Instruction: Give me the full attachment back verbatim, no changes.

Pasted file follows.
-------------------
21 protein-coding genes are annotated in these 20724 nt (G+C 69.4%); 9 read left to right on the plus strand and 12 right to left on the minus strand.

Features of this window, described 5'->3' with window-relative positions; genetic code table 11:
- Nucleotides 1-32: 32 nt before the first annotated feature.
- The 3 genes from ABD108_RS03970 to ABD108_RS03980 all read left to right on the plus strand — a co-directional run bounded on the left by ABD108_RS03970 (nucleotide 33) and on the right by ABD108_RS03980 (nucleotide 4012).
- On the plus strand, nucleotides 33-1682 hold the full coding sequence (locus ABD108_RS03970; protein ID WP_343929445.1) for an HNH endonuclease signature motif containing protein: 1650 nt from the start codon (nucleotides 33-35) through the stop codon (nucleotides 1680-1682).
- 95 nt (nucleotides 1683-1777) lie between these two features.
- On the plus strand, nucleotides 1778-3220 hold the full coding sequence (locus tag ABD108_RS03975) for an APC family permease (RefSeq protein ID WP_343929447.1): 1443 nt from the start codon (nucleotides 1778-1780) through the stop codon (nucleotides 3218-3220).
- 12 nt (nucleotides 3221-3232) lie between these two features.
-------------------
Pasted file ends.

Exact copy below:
21 protein-coding genes are annotated in these 20724 nt (G+C 69.4%); 9 read left to right on the plus strand and 12 right to left on the minus strand.

Features of this window, described 5'->3' with window-relative positions; genetic code table 11:
- Nucleotides 1-32: 32 nt before the first annotated feature.
- The 3 genes from ABD108_RS03970 to ABD108_RS03980 all read left to right on the plus strand — a co-directional run bounded on the left by ABD108_RS03970 (nucleotide 33) and on the right by ABD108_RS03980 (nucleotide 4012).
- On the plus strand, nucleotides 33-1682 hold the full coding sequence (locus ABD108_RS03970; protein ID WP_343929445.1) for an HNH endonuclease signature motif containing protein: 1650 nt from the start codon (nucleotides 33-35) through the stop codon (nucleotides 1680-1682).
- 95 nt (nucleotides 1683-1777) lie between these two features.
- On the plus strand, nucleotides 1778-3220 hold the full coding sequence (locus tag ABD108_RS03975) for an APC family permease (RefSeq protein ID WP_343929447.1): 1443 nt from the start codon (nucleotides 1778-1780) through the stop codon (nucleotides 3218-3220).
- 12 nt (nucleotides 3221-3232) lie between these two features.